The horse-race coverage of Dwight Howard's free agency made for an interesting spectacle, but the reported information regarding the All-Star center's future was relatively consistent from the start of the negotiating period on July 1 until the time of his signing: Houston was, at the very least, a major player.
Some reporters went as far as to call the Rockets favorites in the Howard sweepstakes, while others reverse-engineered that outcome by systematically eliminating Atlanta, Dallas, Golden State and the Lakers from the running by way of team and league sources. The world braced for the possibility of Howard's changing his mind, but throughout the most pertinent stages of his decision making, most every tea leaf read suggested that Houston might be his first-choice destination.
Lakers GM Mitch Kupchak was apparently working from that same premise, per his comments to The Los Angeles Times:
"It wasn't a surprise [that Howard signed in Houston]. I had a feeling that Houston was a frontrunner, and whenever a player is an unrestricted free agent, anything can happen," Kupchak said. "Clearly, we wanted to keep him here in Los Angeles, and I felt we did everything we could do within reason to show we did want to keep him here.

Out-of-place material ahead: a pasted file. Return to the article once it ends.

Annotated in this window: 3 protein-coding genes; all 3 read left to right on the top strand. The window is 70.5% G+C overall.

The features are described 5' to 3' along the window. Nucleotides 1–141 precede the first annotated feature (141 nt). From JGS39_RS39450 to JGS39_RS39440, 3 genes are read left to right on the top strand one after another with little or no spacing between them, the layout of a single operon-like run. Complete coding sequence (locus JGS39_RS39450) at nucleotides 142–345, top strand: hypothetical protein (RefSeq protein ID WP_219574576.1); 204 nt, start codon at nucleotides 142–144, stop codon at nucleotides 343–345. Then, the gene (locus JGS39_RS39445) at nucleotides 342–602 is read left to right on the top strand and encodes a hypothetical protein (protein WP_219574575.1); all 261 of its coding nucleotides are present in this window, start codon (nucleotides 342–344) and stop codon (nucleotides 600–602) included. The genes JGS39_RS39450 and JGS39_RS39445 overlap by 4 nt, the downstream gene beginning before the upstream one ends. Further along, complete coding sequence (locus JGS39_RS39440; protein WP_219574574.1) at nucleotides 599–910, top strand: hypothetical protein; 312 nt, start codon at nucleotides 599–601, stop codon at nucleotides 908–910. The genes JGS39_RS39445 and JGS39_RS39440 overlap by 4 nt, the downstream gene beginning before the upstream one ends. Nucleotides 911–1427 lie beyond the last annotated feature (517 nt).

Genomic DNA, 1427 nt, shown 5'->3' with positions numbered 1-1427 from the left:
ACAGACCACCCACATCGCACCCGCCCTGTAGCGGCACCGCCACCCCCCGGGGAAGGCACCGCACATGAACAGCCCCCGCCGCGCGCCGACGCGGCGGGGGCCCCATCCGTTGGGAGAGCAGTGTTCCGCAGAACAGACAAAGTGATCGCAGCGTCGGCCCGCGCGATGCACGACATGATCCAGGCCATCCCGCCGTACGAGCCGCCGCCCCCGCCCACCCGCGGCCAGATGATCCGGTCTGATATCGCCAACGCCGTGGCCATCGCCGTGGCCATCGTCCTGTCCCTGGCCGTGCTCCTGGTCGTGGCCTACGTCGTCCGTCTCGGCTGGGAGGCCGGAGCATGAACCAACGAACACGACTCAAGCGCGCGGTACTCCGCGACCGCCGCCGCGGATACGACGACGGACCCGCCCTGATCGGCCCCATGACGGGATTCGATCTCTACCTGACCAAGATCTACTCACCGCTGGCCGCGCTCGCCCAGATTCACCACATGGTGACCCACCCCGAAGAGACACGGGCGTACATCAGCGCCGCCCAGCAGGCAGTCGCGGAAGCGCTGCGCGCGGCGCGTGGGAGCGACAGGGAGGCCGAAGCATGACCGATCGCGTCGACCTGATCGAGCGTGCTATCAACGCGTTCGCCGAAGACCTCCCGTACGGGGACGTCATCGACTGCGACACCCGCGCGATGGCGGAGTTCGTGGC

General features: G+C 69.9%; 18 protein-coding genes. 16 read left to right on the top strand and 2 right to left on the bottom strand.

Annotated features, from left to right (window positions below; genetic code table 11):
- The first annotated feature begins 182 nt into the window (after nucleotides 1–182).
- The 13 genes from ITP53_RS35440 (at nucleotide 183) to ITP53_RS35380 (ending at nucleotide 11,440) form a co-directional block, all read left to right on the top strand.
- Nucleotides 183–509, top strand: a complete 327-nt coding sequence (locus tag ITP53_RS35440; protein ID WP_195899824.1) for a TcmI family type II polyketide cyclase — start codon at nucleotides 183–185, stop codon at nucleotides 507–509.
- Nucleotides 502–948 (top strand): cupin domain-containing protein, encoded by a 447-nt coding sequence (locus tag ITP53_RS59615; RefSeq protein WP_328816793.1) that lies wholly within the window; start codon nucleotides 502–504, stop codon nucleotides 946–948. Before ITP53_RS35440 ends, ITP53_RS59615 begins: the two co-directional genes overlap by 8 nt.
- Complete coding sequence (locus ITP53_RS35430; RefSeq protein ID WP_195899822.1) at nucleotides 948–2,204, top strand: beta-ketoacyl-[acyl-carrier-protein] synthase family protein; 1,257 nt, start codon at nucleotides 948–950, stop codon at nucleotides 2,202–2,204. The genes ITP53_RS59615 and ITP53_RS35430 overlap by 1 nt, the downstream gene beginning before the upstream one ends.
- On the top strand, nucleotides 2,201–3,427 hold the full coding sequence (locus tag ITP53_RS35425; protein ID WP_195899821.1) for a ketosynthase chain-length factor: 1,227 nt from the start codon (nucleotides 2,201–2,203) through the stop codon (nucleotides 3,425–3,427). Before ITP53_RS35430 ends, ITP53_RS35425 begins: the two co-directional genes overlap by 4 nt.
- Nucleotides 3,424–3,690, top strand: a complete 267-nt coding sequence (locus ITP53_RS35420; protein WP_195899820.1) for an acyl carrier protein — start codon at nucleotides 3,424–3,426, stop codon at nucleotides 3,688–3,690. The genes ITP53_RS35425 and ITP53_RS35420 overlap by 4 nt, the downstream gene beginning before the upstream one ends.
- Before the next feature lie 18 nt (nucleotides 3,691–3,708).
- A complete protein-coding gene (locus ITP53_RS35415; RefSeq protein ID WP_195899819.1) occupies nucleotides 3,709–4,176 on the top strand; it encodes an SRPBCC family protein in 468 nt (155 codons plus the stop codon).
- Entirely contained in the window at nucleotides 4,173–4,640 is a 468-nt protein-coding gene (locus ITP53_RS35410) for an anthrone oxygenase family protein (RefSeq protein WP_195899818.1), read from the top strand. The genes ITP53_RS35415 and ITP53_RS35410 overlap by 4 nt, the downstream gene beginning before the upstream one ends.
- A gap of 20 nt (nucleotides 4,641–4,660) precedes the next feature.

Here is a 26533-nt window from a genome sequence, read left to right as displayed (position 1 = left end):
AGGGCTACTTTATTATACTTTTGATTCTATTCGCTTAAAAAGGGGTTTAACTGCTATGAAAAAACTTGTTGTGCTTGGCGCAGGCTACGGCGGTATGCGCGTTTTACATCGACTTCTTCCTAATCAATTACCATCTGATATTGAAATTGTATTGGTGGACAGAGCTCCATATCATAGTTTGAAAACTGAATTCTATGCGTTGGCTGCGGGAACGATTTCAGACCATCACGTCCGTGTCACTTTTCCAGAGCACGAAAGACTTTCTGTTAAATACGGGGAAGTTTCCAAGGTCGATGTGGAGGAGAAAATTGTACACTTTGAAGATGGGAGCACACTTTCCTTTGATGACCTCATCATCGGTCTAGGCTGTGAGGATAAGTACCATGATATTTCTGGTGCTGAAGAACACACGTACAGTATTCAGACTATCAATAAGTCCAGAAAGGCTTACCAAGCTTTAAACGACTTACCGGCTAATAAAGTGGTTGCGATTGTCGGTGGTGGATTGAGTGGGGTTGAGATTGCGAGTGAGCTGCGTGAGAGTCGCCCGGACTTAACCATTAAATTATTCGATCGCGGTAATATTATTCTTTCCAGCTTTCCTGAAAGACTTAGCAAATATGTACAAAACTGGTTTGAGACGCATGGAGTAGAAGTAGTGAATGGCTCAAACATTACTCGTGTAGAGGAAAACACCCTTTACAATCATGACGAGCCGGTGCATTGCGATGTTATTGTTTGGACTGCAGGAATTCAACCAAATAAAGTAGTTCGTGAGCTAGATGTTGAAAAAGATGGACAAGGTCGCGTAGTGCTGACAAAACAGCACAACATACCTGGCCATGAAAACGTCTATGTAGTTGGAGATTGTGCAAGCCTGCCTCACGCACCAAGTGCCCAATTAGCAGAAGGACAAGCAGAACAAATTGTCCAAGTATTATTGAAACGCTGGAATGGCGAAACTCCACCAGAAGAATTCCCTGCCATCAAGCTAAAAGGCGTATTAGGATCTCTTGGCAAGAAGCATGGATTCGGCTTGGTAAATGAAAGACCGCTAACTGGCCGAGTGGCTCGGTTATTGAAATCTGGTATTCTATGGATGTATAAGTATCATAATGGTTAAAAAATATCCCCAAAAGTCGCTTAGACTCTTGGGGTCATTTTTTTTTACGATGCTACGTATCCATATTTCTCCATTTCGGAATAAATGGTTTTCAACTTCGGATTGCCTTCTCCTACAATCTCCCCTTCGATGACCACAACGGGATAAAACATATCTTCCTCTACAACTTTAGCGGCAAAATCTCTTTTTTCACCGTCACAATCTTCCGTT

"Until the end, I kept up hope. I think we were as persistent as we could be within reason. I wasn't shocked but I was disappointed."
Kupchak's comments are consistent with what we know of the Lakers' approach to Howard's free agency. After a long, tumultuous season, Kupchak and his staff knew that they had to sell the 27-year-old Howard on a possible return. His only season with the team was a disappointment, and Howard himself was regarded with intense scrutiny -- as if every unfortunate turn of L.A.'s season (including his own lingering back injury and subsequent should injury) were his fault. The glamour of the purple and gold wouldn't be enough to bring Howard back into the fold.
The Lakers started their courtship quickly and emphatically with a series of billboards imploring Howard to stay in Los Angeles. Beyond that, Kupchak refused to simply wait his turn in the scheduled meetings with Howard; according to ESPN Los Angeles, Kupchak managed to meet with Howard just as free agency began, even as the Rockets were scheduled as Howard's first official meeting. These are not the kinds of decisions made by a team content with its chances, but of a somewhat desperate franchise that well understood Howard's free agency to be an open competition. That it was, though Houston quickly took the lead after selling Howard on joining an up-and-coming contender and didn't seem to relinquish its advantage through the publicly reported turns of Howard's process. Other organizations had their pitches with Howard and some made gains along the way, but Kupchak was right to be both mindful of the Rockets' advantage and unsurprised when Howard ultimately committed to Houston.